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European Spine Journal

, Volume 3, Issue 5, pp 246–254 | Cite as

A randomized study of manual therapy with steroid injections in low-back pain

Telephone interview follow-up of pain, disability, recovery and drug consumption
  • S. Blomberg
  • K. Svärdsudd
  • G. Tibblin
Original Articles

Summary

A total of 101 outpatients with acute or subacute low-back pain was randomly allocated to one of two treatment groups. One group was given standardised conventional and optimised activating treatment by primary health care teams. The other group received, according to a pragmatic approach, another treatment programme including manipulation, specific mobilisation, muscle stretching, autotraction and cortisone injections. The treatment effect was evaluated by standardised telephone interviews 3, 7, 14, 21 and 90 days after the start of treatment. The two groups were similar in most of the pretrial variables, including age, sex, occupation, education, previous low-back pain problems, previous treatment, sickleave, findings at the physical examination, quality-of-life score, presence of common symptoms, disability rating and pain score. In the early phase as well as at the 90 days' follow-up, the group receiving manual therapy had significantly less pain, less disability, faster rate of recovery and lower drug consumption, indicating that this type of treatment is superior to conventional treatment.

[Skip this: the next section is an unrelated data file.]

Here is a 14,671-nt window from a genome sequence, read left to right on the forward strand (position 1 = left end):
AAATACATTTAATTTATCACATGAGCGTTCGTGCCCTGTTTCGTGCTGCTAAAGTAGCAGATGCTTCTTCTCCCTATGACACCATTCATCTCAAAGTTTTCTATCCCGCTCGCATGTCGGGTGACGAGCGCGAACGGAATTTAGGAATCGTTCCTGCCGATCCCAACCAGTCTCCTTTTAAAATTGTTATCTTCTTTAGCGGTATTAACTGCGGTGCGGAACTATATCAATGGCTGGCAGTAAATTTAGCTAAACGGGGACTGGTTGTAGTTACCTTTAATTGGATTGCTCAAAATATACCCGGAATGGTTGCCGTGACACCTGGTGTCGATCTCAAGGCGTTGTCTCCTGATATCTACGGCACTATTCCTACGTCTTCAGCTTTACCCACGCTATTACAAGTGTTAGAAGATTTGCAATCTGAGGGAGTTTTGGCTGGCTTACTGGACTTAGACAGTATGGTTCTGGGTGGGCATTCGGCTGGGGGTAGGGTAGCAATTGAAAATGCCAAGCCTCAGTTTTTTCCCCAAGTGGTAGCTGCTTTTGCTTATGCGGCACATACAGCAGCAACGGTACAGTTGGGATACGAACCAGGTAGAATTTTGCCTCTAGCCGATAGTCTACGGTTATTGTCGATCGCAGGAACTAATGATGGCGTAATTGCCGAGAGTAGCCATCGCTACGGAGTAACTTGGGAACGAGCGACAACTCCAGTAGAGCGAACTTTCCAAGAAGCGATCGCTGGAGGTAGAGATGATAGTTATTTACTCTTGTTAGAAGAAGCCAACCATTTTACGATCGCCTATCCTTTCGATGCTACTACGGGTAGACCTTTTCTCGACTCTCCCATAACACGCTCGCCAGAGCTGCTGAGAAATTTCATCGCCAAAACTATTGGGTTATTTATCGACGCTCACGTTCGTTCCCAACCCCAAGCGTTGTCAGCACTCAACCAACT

Key words

Low-back pain Manual therapy Pain score Steroid injection 

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Copyright information

© Springer-Verlag 1994

Authors and Affiliations

  • S. Blomberg
    • 1
    • 2
  • K. Svärdsudd
    • 1
    • 2
  • G. Tibblin
    • 1
    • 2
  1. 1.Department of Family Medicine, Academic HospitalUppsala UniversityUppsalaSweden
  2. 2.The Skönvik Rehabilitation ClinicSäterSweden

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